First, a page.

Guatemalan-Maya Center helping people navigate new immigration laws
The Guatemalan-Maya Center said there’s been a surge of people needing help, including relocation, because they are fearful of the state’s new immigration legislation, SB1718, which takes effect July 1.
"We are explaining the bill to people to minimize families fleeing out of fear," said Danna Torres with the GMC.
"I have a fear of what could happen to me, my family," a local construction worker from Guatemala said. "I could go to another state, and I could have another opportunity instead of staying here and risking it all."
He said he doesn't have papers to work, but said he has sacrificed too much to be in this country to leave.
He's hopeful things will change by July. Otherwise, he is prepared to move. "If I stay here and I don't have work, I'm going to be homeless. I'm not here to be homeless so that's why I started debating if I was going to leave," he said. He's been working with GMC in Lake Worth Beach on what his next steps should be.
The GMC usually serves 1,000 families a month but because of the legislation the need has become 1,300 plus.
"Right now, it's all over the place," said Torres. "They're just going wherever they may have family, wherever they feel that they can reach, how much gas do we have in the tank, how far can we go.
"A lot of them are leaving for surrounding states, which are not much better than Florida."
The GMC members have been contacting similar resource centers in states, including Georgia, Alabama and Texas, and compiling a list of resources for families. "As we make the recommendations or as we find the organization, we call to go through that experience so that way we know exactly where to send people, what information to give them," Torres said.
They've also launched a fundraiser to help families afford to drive to places are more immigrant-friendly, the GMC said.
"Obviously being undocumented in the states there's always a risk so there's nowhere you can go where you're going to be safe but you're going to have more access to resources," Torres said. "Colorado has been one of those states, New Jersey has been one of those. It's tricky because they might have better policies and legislation, but they might not have resources and services available like New York." The money raised would create an emergency fund for high risk families to cover gas, food, car maintenance and housing when they relocate. "We don't want our families to leave but if you feel like you have to leave, we want to make sure you're doing it in the right way," Torres said. "Our undocumented residents they bring so much value to our community, and it's not necessarily labor value," Torres said. "So we're going to see those impacts in the next couple of months.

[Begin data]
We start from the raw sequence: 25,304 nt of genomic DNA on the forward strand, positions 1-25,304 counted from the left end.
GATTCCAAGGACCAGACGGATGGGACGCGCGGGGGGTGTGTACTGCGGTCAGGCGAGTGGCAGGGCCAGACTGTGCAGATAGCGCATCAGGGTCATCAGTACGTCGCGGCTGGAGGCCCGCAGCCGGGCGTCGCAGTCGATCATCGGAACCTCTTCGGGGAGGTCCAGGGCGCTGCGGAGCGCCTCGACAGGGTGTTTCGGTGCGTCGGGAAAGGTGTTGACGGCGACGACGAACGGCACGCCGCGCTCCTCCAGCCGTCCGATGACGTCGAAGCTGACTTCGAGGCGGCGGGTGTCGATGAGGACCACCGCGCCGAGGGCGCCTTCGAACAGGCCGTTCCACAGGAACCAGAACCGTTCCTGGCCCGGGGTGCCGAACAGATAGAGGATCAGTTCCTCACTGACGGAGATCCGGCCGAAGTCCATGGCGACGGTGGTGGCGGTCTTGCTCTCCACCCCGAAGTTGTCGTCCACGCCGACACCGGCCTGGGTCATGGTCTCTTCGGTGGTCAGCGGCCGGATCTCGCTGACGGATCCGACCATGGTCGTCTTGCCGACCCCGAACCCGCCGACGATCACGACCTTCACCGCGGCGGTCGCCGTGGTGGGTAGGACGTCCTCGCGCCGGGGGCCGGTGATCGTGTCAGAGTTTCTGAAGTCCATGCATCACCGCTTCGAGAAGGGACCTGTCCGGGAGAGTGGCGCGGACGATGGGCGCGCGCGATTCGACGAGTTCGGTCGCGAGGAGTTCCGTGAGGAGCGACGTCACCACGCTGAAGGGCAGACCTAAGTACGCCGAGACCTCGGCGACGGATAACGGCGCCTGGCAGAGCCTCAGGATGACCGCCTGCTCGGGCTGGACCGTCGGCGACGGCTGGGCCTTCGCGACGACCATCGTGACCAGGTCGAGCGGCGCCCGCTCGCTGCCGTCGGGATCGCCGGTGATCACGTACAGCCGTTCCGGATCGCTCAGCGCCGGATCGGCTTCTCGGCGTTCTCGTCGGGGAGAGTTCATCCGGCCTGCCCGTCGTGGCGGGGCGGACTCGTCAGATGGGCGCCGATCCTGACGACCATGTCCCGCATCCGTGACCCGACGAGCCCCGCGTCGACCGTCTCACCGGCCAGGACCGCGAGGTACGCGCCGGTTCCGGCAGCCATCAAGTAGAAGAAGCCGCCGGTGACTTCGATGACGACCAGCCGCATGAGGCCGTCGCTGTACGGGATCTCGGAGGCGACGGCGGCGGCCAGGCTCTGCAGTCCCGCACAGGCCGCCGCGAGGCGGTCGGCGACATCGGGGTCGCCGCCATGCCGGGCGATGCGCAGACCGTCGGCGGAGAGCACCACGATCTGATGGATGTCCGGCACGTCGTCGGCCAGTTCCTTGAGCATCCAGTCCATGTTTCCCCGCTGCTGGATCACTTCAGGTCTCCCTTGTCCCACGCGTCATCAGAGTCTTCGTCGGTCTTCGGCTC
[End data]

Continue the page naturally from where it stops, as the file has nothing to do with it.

The GMC is also calling on local attorneys to volunteer their time to answer questions and provide legal advice for those impacted.
"We are hosting legal fairs in partnership with legal aid to do power of attorney docs for parents whoa re fleeing and want to transfer custody while they are relocating," Torres said. "We have had some families who are fleeing but are getting detained as they leave the state so this is to protect their kids."
The GMC is also educating families on what to do if they're stopped by law enforcement.
They're distributing "I know my rights" cards that they can present which addresses their 4th amendment right to protect them from searches and 5th amendment right to remain silent.
Donations can be made on its Facebook site.
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